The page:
Summertime Cooking, The Healthy Way with Elaine Magee, RD
Enjoy the joys of summer -- and stay healthy too!
Cobbling Up a Lighter Cobbler
Member question: In the summer I love to make fresh fruit cobblers.
How can I lighten up cobbler? I am already adding flax seed to the topping!
Magee: I actually have a to-die-for recipe for any fruit crisp in my
flax seed cookbook, which is called The Flax Cookbook. It's page 172 of
the cookbook. Let me just read off the topping ingredients, because that's
basically where you're making the changes.
For the crisp topping I use:
- 1/3 cups walnuts
- 2/3 cup flour
- 1/4 cup ground flax seed, and if you don't want to use flax seed just
increase the flour.
- 3 tablespoons brown sugar
- 1/4 teaspoon ground cinnamon
- Pinch of salt, if using unsalted butter
- 3 tablespoons butter, melted. You can use a no trans margarine in place of
the butter, if you want.
- 3 tablespoons maple syrup or light pancake syrup
That's it! Basically what we've done is decrease the brown sugar a little,
cut the butter in half, and used maple syrup in place of half the butter. So
the calories have gone down and the fat grams have gone down.
Moderator: I have made your Any Fruit Crisp -- it is fantastic! You
also have fruit smoothies in there that make terrific cool summertime
Magee: My favorite is probably strawberry banana-fana smoothie. It
- One cup apple juice
- Two cups frozen or fresh strawberries
- Two small bananas or one large banana sliced
- Two cups vanilla non-fat frozen yogurt or light ice cream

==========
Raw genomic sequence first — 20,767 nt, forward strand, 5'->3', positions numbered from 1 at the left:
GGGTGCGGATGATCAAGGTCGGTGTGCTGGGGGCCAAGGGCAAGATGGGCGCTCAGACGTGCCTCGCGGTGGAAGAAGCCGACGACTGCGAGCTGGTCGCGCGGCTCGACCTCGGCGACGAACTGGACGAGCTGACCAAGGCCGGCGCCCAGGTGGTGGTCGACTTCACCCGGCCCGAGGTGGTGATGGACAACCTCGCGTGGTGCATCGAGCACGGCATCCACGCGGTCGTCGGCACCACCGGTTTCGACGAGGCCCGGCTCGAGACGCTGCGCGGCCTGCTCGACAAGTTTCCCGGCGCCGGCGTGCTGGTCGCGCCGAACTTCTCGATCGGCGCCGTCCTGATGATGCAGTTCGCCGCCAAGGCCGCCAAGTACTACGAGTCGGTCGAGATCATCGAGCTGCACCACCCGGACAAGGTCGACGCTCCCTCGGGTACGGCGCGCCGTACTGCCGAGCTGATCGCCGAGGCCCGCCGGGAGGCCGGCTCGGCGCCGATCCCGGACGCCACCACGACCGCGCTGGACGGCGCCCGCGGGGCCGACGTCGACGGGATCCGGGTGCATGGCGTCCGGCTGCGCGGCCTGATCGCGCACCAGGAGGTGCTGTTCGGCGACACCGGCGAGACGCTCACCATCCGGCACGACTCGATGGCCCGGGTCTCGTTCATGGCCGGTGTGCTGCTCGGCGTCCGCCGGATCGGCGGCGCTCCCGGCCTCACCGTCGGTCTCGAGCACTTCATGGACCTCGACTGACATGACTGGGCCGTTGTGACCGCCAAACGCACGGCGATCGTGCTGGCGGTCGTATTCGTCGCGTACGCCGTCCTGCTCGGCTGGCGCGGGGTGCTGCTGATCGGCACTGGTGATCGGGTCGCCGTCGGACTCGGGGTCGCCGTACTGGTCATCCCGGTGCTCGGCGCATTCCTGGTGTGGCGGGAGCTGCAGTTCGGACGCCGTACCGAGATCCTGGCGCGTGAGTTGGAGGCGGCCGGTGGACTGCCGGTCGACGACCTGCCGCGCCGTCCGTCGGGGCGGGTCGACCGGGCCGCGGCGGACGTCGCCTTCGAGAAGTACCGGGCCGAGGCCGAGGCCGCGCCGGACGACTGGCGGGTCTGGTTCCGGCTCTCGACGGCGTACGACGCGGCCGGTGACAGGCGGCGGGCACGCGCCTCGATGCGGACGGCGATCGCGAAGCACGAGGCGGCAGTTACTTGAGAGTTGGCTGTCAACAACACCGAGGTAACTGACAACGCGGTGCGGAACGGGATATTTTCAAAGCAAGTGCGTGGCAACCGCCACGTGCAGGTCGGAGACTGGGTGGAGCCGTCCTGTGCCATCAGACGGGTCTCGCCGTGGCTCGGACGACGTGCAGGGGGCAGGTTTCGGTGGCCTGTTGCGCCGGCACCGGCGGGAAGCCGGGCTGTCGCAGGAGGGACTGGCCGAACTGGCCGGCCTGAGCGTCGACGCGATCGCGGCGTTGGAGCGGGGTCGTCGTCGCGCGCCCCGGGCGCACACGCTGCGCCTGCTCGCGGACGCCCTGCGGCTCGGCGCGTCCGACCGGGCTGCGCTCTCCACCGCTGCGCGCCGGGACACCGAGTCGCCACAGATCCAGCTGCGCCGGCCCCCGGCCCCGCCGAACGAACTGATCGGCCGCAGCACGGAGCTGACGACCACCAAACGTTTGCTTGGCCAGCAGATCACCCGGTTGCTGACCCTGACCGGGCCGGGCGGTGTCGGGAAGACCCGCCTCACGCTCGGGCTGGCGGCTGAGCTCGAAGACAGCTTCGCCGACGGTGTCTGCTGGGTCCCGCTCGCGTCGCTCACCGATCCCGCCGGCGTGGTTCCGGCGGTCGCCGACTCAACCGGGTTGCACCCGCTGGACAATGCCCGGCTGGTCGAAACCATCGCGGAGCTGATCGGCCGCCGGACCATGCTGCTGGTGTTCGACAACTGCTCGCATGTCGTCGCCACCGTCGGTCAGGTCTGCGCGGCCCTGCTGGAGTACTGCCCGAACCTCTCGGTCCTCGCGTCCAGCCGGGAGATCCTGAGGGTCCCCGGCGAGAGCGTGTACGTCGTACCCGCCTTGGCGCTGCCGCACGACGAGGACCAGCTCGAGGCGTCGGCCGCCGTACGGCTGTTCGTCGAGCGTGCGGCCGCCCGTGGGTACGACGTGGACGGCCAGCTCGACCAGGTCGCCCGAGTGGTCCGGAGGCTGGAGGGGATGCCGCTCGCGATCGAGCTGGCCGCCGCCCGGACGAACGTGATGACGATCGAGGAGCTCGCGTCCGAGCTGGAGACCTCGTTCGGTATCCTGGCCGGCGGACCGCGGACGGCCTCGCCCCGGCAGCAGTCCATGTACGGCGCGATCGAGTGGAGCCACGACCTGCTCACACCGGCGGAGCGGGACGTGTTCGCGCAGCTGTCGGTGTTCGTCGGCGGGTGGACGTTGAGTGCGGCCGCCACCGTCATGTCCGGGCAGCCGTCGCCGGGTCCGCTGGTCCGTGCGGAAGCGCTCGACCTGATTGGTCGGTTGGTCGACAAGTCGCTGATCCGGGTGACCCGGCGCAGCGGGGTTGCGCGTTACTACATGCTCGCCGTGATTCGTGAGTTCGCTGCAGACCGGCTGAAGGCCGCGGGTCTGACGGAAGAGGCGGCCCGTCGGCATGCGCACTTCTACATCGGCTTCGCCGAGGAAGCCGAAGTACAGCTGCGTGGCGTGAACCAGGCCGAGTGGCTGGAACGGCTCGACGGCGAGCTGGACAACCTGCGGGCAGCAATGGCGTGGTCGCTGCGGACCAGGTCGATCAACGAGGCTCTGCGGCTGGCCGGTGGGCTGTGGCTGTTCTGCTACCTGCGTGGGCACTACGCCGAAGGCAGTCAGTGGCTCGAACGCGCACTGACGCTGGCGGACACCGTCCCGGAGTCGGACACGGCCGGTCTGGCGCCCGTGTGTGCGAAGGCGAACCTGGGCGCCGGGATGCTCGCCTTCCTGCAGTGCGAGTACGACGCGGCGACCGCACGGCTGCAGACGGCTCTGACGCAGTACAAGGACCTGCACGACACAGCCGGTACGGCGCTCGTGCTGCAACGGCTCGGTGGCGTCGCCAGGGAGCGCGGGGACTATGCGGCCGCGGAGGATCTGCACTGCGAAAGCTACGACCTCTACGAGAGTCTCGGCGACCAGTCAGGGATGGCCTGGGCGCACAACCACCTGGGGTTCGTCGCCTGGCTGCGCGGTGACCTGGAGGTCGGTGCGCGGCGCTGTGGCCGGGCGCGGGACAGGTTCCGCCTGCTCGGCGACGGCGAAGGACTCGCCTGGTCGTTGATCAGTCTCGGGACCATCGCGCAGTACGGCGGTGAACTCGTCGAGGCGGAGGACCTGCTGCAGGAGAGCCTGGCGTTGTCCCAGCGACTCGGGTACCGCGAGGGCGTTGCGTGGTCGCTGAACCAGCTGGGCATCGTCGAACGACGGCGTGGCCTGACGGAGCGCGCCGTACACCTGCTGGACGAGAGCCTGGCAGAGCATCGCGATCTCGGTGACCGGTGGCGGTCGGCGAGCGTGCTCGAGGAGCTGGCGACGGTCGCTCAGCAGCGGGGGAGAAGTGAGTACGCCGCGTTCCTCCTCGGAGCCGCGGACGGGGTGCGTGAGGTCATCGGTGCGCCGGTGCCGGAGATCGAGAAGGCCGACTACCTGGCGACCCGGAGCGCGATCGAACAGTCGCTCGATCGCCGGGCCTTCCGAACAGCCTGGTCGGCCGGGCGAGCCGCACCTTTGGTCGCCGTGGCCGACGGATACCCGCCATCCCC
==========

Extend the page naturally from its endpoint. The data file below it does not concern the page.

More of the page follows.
- 3 tablespoons ground flax seed
This makes three smoothies. Each smoothie has almost 7 grams of fiber, too.
They're delicious. I don't even like bananas, but I like that smoothie. I can
tell you my children's favorite is peanut butter cup smoothie. And there are
lots of other choices, like the Maui mango smoothie.
Moderator: We've been talking about summertime foods for most people.
But now let's take a look at those with special needs.
Member question: I am hypoglycemic and I also have difficulties with
irritable bowel syndrome. My husband does not have any problems now but
diabetes runs in his family. We are on a budget; what foods are best for us?
Also, I've heard different things about low carbs versus no carbs versus low
fat versus high fat, and no meat versus lots of meat. What is best?
Magee: First of all, I can understand special needs; I have irritable
bowel myself and my dad has had diabetes most of his adult life. Generally,
what I'm talking about would work for people with diabetes. For example, people
with diabetes are helped by keeping track of carbs, fat, and fiber. That way
they discover what combination works best for them and their blood sugars. So
you could enjoy pasta salad and barbecued chicken, for example, you would
hopefully be keeping track of the amount of certain foods that work for